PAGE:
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Monthly Archives: April 2017

  1. The Hangman’s Noose

    Canine Liability 360: REASONS WE GET IN TROUBLE

    by Bill Lewis II

    A K9 handler’s leash should ideally be wrapped around the handler’s waist and secured when not being used so it can easily ride above the gun belt, not interfere with access to the handgun and other equipment on the gun belt, and be readily accessible when needed.

    If not wrapped around the waist, the leash should be stored in a pant pocket where it can be quickly retrieved by the handler.

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  2. The Importance of K9 Public Relations

    by Shawn Rosner

    Ahead of the 11th Annual K-9 HITS Handler Instruction and Training Seminar in San Francisco, California in August, I wanted to provide some canine public relations information and ideas and some helpful tips for establishing a charitable fundraising organization for you canine programs.

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  3. Common E-Collar Mistakes and How to Avoid Them

    Electronic Collar photoby Jeff Meyer

    When properly used an Electronic collar, or E-Collar, is, in my opinion, one of the best tools you can use to train and handle a patrol dog. When used incorrectly it can be one of the worst tools in our arsenal. I have trained hundreds of dogs all around the country on the proper use of an E-Collar and see many of the same mistakes. I share these ideas to assist you in looking at your own training to see if you too are guilty of any of these common E-Collar mistakes. To write an article explaining the proper use of the E-Collar would end up as long as a book, so this is in no way a comprehensive ‘how to’ manual.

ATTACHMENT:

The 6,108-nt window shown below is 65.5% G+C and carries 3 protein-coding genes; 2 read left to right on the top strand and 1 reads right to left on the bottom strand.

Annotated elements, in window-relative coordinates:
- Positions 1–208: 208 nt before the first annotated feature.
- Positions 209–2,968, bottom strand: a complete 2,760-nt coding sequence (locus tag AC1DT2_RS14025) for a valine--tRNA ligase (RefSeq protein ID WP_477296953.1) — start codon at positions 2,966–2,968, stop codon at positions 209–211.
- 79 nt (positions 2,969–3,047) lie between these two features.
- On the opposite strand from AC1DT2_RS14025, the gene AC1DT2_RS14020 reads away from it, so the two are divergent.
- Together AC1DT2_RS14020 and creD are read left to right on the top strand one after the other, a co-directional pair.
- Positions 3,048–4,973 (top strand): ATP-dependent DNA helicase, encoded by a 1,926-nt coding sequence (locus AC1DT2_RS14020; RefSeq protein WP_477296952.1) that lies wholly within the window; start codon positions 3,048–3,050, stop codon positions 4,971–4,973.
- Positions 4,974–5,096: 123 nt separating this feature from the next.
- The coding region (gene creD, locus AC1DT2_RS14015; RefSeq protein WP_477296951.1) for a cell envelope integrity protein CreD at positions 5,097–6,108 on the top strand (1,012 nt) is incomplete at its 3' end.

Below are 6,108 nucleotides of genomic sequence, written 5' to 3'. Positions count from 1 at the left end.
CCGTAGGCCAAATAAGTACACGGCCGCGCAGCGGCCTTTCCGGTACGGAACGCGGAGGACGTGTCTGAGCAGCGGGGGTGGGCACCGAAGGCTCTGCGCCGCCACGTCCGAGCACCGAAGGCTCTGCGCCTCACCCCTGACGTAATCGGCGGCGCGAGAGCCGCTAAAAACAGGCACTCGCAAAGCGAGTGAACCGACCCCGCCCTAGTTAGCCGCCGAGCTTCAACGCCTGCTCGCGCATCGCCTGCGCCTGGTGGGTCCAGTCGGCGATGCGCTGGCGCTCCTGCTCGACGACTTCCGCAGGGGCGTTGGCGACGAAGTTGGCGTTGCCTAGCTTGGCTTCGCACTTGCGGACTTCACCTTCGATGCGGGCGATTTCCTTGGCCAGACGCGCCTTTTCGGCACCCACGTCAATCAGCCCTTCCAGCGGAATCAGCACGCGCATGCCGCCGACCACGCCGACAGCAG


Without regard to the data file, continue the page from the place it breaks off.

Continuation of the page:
Be sure to check out our excellent stock of high-quality K9 Electronic Collars

    Common Mistake #1

    Not having a written policy for using E-Collars

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  4. Should you use real drugs or pseudo drugs to train your dog?

    by Andrew Weiman

    For court purposes, using real drugs is always better. Drugs that have been qualitatively tested to be cocaine for example, and not some other additive will make a better court presentation.

    I participated in a study with Dr. Kenneth Furton in the mid to late 90’s. Dr. Furton was determining if a dog’s indication to currency was usable in court to prove the currency’s direct contact with cocaine. The belief at the time was that all currency was contaminated with cocaine and that any such indication was useless.

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